Updated Sunday, August 30, 2015 as of 10:38 PM ET

Secrets to a Successful Succession

We have a serious problem. There are not enough financial advisors being trained and coming through normal channels to replace all those advisors who want to retire and sell their practices. If you are a buyer, well things are about to get really good. There will be a lot, again, a lot of practices up for sale.

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Comments (3)
As a succession planning consultant to financial advisors with more than a decade of experience, I have to agree with almost every point the author makes, with the exception of #3. Actually, for advisors with smaller books of business I agree...but for larger businesses this kind of thinking can undermine your succession plan. I've heard this same misstatement from some of my advisor clients so I think it is worth mentioning.

First generation practices - you have to be able to sell to build your business and survive. However, when looking for a successor to continue building your legacy after you're gone, you often need a different skill set than the one that got you to where you are today. When you've built a large business, your successor doesn't have to be a great sales person, they have to be a great CEO. Granted, being able to sell doesn't hurt, but it is not the number one trait advisors should be looking for in a successor --- you need someone who can lead. Too many advisors want someone just like themselves to run their business, and they end up with someone who is just like them...a great sales person and terrible at running a business.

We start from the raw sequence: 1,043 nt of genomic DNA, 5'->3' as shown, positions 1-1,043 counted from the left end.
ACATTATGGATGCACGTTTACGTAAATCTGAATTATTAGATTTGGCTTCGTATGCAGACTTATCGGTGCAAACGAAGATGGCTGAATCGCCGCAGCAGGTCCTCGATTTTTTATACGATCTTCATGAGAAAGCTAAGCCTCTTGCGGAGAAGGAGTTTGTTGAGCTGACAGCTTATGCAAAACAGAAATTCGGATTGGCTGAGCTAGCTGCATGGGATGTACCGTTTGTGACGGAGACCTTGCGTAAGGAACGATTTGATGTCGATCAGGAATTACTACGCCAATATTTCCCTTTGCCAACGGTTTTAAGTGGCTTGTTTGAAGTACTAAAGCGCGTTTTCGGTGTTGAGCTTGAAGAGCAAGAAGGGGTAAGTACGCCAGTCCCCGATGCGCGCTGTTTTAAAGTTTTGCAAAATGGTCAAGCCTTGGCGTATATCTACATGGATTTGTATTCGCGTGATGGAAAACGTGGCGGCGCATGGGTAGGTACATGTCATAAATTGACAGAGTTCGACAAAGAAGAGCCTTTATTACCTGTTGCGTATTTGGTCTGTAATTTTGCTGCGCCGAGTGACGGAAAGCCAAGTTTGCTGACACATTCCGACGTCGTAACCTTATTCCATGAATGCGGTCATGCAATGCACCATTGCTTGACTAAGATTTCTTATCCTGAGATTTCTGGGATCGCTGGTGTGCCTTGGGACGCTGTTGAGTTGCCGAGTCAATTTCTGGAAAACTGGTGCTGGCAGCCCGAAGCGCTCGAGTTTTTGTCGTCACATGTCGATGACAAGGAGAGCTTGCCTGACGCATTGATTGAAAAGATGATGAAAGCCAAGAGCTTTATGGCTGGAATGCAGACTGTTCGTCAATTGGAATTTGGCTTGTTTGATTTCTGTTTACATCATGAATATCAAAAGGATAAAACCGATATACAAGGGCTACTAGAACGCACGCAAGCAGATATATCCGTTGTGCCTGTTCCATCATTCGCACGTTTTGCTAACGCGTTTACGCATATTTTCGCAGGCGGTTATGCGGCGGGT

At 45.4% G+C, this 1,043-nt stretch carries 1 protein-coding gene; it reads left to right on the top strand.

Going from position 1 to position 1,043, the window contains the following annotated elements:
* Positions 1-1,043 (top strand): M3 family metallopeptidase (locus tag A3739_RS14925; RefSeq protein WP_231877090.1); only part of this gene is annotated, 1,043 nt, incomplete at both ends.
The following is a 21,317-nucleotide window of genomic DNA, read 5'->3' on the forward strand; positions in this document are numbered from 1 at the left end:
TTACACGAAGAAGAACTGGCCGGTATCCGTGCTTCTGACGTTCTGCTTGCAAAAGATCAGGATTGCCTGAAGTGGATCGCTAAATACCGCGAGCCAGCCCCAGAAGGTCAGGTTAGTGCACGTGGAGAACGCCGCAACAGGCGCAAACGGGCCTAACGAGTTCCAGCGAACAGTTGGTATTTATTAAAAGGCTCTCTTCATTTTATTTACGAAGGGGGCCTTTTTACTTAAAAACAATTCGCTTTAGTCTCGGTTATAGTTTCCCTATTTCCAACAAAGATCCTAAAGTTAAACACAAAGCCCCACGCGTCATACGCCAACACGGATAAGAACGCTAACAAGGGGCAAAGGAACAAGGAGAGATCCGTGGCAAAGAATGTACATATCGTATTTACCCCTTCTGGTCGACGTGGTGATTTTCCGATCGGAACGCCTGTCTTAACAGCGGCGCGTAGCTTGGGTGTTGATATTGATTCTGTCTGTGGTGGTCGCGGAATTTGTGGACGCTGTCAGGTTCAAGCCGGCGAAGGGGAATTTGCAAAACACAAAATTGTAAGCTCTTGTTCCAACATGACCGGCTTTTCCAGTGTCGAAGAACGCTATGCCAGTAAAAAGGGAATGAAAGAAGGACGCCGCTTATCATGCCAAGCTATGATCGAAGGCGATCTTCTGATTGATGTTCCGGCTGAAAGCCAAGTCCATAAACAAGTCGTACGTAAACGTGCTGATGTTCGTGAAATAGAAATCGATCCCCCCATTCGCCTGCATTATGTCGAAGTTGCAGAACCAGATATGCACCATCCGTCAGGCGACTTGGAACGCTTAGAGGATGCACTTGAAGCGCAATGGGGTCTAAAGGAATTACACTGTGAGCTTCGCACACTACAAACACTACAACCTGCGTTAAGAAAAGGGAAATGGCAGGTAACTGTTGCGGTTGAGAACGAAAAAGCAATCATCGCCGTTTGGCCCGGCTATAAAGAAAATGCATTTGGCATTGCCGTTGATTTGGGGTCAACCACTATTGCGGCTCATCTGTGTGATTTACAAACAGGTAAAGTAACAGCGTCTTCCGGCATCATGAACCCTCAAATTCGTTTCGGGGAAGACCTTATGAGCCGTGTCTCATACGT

Posted by David G | Tuesday, November 20 2012 at 6:49PM ET
Another thought to consider regarding suggestion #10 is partial book sales. Before you fire a group of your "less desirable" clients, consider selling them to a junior advisor. Your "C" clients are another advisors "A" clients, which allows the seller to monetize a portion of their book and at the same time, know that their clients are going to receive even better service after the partial book sale.
Posted by David G | Tuesday, November 20 2012 at 7:08PM ET
When it comes time to meet with the clients after the sale, I would highly recommend starting with the smallest accounts first until you have honed your pitch. As the author mentions, buyer and seller will meet with clients hundreds of times together. A little practice goes a long way.

Many of the deals we have done here at Succession Resource Group have met with the biggest clients first because they wanted to make sure they retained the most important clients. However, even when you are prepared, the first few meetings can be difficult.

David Grau Jr.
Posted by David G | Tuesday, November 20 2012 at 7:19PM ET
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